- § Thanks to Katie Jenison for cutting ribbon for us and helping with the dragon during the music program.
- § Thanks to the Arabzadeh for making dry erase boards for our new math teacher.
- § Thanks to the McColl family for assembling packets for Kindergarten Orientation.
Wish List-These are things or jobs that make a difference to our kids, teachers or school. Send in items or let Mrs. CB know if you can volunteer.• Donations of hand sanitizer will be put to good use in our computer lab. Please send donations to the office. • Donations for our teachers’ donorschoose.org projects are still appreciated! Reminders · The school directory is intended for Sexton Mountain Family use only. Arranging play dates or birthday parties are examples of appropriate use. The school directory should not be used for advertising purposes. · Pedestrians should cross 155th with the crossing guard at Sexton Mountain and 155th. Thanks! · If your child will be late or absent, please call the attendance line (503-259-7635) before 8:30am (when messages are checked each day). · If you enter or leave through the back gate between our playground and 158th, close and latch the gate behind you. · Dogs are not allowed on school property when students are present. · If you pick up your child behind the school, please do not use our neighbors’ driveways to turn around. We’ve had a complaint that the extra wear and tear from parents is causing damage. · Please remember to park only in legal parking spots on 158th. Parking too close to our back exit makes it dangerous for drivers to see children as they leave the school. Upcoming Events (bold items have been recently added) § February 18-Dining for Dollars at BJ Willy’s in Progress Ridge-BRING THE FLIER. § February 20-PTC Meeting 9:30-10:30am in the Cafeteria § February 21- -Art Fair-6:30-8:30pm § February 26-Passport Club Check Day § March 7-PTC’s Jog-a-thon § March 8-PTC’s Kids and Community 5K-Register at https://runsignup.com/race/or/beaverton/runwiththeeagles5k § March 10-No-School-Budget Reduction Day § March 13-PTC Meeting-9:30-10:30am in the Cafeteria § March 13-Kindergarten Orientation-5:15-6:15pm § March 13-One School, One Book Family Literacy Night-6:30-7:30pm § March 14-No School-Grading Day § March 17-Author Visit for 3rd, 4th and 5th Grade Students § March 17-Barnes and Noble Bridgeport -Author Presentation by Lincoln Pierce and Book Fair-5:30pm § March 19-Passport Club Check Day § March 24-28- No School-Spring Break District Goal for 2010-2015: All students will show continuous progress toward their personal learning goals, developed in collaboration with teachers and parents, and will be prepared for post-secondary education and career success.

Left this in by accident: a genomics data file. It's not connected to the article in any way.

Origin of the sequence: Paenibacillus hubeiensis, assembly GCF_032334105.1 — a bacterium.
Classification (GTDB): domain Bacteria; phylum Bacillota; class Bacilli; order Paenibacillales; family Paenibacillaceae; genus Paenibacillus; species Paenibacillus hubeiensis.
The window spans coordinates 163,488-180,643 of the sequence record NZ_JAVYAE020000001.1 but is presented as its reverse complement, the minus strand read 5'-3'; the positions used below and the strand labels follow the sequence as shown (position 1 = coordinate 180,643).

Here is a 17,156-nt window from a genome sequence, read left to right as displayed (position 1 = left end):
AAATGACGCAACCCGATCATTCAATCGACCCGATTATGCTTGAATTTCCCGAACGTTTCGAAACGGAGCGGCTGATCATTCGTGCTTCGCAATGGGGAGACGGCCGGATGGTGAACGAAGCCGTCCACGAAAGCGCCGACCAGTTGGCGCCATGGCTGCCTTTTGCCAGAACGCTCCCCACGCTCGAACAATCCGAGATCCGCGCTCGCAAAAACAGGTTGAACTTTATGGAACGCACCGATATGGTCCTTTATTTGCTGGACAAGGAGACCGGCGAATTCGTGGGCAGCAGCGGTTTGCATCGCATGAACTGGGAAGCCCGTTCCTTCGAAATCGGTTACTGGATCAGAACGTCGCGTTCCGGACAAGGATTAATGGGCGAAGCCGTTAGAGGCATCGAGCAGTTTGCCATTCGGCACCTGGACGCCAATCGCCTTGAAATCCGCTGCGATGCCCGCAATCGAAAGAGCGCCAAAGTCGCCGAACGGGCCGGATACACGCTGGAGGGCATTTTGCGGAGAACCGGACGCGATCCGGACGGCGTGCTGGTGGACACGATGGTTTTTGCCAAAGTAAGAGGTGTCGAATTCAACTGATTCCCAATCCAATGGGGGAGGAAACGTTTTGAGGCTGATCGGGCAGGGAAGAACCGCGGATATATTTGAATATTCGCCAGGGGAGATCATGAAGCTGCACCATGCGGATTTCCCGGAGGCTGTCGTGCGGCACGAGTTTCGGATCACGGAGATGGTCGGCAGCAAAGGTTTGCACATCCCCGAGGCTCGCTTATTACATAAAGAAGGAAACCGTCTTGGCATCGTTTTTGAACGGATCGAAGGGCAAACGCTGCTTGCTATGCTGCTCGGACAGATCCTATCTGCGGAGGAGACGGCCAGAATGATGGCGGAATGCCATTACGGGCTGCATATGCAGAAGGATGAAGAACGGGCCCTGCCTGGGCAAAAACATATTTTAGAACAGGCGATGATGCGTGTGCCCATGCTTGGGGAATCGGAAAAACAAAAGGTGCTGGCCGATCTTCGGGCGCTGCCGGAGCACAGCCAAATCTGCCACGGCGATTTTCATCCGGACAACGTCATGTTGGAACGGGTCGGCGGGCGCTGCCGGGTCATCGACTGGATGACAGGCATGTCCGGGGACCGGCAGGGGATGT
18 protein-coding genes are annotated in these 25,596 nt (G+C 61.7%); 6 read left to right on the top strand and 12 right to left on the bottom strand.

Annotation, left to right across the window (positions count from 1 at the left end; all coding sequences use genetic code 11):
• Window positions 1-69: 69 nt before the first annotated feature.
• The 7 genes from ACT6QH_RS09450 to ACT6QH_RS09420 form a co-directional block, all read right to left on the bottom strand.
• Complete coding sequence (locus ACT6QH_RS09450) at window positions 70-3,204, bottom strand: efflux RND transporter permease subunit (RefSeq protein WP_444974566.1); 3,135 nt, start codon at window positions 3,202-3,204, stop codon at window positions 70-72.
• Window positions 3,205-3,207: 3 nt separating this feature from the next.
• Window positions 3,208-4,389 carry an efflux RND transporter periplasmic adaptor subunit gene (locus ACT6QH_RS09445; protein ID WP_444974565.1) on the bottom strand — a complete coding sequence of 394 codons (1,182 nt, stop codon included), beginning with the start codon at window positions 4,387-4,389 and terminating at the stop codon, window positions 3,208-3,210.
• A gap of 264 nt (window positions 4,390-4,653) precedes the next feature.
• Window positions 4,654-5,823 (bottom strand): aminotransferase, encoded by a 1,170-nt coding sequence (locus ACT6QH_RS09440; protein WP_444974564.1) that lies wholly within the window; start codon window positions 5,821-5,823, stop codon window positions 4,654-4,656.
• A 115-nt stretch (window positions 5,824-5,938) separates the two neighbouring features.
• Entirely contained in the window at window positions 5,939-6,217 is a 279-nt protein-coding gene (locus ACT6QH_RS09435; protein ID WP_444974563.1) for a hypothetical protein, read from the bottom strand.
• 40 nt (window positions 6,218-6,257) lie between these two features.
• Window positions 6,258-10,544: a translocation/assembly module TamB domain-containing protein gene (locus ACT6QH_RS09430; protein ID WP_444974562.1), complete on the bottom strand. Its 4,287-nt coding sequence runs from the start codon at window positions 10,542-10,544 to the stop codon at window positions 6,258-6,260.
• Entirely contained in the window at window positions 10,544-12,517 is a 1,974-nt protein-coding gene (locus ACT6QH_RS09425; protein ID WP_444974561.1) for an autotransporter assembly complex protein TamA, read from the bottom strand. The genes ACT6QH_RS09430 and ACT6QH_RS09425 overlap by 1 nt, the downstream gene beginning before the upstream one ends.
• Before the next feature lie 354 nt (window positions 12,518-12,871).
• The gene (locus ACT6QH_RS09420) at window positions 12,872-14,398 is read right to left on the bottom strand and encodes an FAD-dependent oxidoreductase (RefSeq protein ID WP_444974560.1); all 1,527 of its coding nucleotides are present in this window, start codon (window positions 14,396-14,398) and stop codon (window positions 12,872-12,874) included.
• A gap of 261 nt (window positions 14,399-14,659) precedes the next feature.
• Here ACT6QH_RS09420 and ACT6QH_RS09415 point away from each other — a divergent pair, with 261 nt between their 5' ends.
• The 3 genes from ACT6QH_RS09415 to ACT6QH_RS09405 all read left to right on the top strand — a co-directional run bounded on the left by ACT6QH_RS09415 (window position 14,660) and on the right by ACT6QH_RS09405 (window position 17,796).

The Beaverton School District recognizes the diversity and worth of all individuals and groups. It is the policy of the Beaverton School District that there will be no discrimination or harassment of individuals or groups based on race, color, religion, gender, sexual orientation, gender identity, gender expression, national origin, marital status, age, veterans' status, genetic information or disability in any educational programs, activities or employment.